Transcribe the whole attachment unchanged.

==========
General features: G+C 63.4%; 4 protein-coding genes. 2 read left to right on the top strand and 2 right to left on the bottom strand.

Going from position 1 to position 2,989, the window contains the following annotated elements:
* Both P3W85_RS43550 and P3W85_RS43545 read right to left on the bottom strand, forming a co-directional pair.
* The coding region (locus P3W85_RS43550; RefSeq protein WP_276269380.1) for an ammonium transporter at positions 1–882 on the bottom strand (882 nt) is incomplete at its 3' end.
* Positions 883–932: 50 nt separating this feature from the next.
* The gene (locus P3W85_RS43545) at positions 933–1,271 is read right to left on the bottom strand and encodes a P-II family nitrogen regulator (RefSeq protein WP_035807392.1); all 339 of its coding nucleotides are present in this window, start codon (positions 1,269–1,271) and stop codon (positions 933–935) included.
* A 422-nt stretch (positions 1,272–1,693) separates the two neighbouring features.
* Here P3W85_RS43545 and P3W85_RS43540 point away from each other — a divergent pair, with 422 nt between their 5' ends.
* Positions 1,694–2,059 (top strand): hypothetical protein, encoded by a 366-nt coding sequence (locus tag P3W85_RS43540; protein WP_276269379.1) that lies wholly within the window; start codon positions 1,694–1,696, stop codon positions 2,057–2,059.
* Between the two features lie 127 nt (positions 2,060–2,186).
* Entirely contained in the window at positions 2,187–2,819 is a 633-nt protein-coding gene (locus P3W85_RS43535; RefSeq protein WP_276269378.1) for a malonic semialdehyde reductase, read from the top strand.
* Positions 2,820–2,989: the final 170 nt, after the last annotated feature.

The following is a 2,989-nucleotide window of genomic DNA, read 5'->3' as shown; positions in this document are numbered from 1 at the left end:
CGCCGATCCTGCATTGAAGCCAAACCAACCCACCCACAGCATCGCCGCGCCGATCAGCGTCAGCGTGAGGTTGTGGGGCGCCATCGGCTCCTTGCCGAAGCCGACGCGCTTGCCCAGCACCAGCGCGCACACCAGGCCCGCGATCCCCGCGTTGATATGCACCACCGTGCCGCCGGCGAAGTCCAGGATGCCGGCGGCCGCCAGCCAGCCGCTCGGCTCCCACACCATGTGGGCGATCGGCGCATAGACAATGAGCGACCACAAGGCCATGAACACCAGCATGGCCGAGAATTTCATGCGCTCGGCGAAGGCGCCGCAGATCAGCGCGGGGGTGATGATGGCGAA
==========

General features: G+C 63.4%; 4 protein-coding genes. 2 read left to right on the top strand and 2 right to left on the bottom strand.

Going from position 1 to position 2,989, the window contains the following annotated elements:
* Both P3W85_RS43550 and P3W85_RS43545 read right to left on the bottom strand, forming a co-directional pair.
* The coding region (locus P3W85_RS43550; RefSeq protein WP_276269380.1) for an ammonium transporter at positions 1–882 on the bottom strand (882 nt) is incomplete at its 3' end.
* Positions 883–932: 50 nt separating this feature from the next.
* The gene (locus P3W85_RS43545) at positions 933–1,271 is read right to left on the bottom strand and encodes a P-II family nitrogen regulator (RefSeq protein WP_035807392.1); all 339 of its coding nucleotides are present in this window, start codon (positions 1,269–1,271) and stop codon (positions 933–935) included.
* A 422-nt stretch (positions 1,272–1,693) separates the two neighbouring features.
* Here P3W85_RS43545 and P3W85_RS43540 point away from each other — a divergent pair, with 422 nt between their 5' ends.
* Positions 1,694–2,059 (top strand): hypothetical protein, encoded by a 366-nt coding sequence (locus tag P3W85_RS43540; protein WP_276269379.1) that lies wholly within the window; start codon positions 1,694–1,696, stop codon positions 2,057–2,059.
* Between the two features lie 127 nt (positions 2,060–2,186).
* Entirely contained in the window at positions 2,187–2,819 is a 633-nt protein-coding gene (locus P3W85_RS43535; RefSeq protein WP_276269378.1) for a malonic semialdehyde reductase, read from the top strand.
* Positions 2,820–2,989: the final 170 nt, after the last annotated feature.

The following is a 2,989-nucleotide window of genomic DNA, read 5'->3' as shown; positions in this document are numbered from 1 at the left end:
CGCCGATCCTGCATTGAAGCCAAACCAACCCACCCACAGCATCGCCGCGCCGATCAGCGTCAGCGTGAGGTTGTGGGGCGCCATCGGCTCCTTGCCGAAGCCGACGCGCTTGCCCAGCACCAGCGCGCACACCAGGCCCGCGATCCCCGCGTTGATATGCACCACCGTGCCGCCGGCGAAGTCCAGGATGCCGGCGGCCGCCAGCCAGCCGCTCGGCTCCCACACCATGTGGGCGATCGGCGCATAGACAATGAGCGACCACAAGGCCATGAACACCAGCATGGCCGAGAATTTCATGCGCTCGGCGAAGGCGCCGCAGATCAGCGCGGGGGTGATGATGGCGAA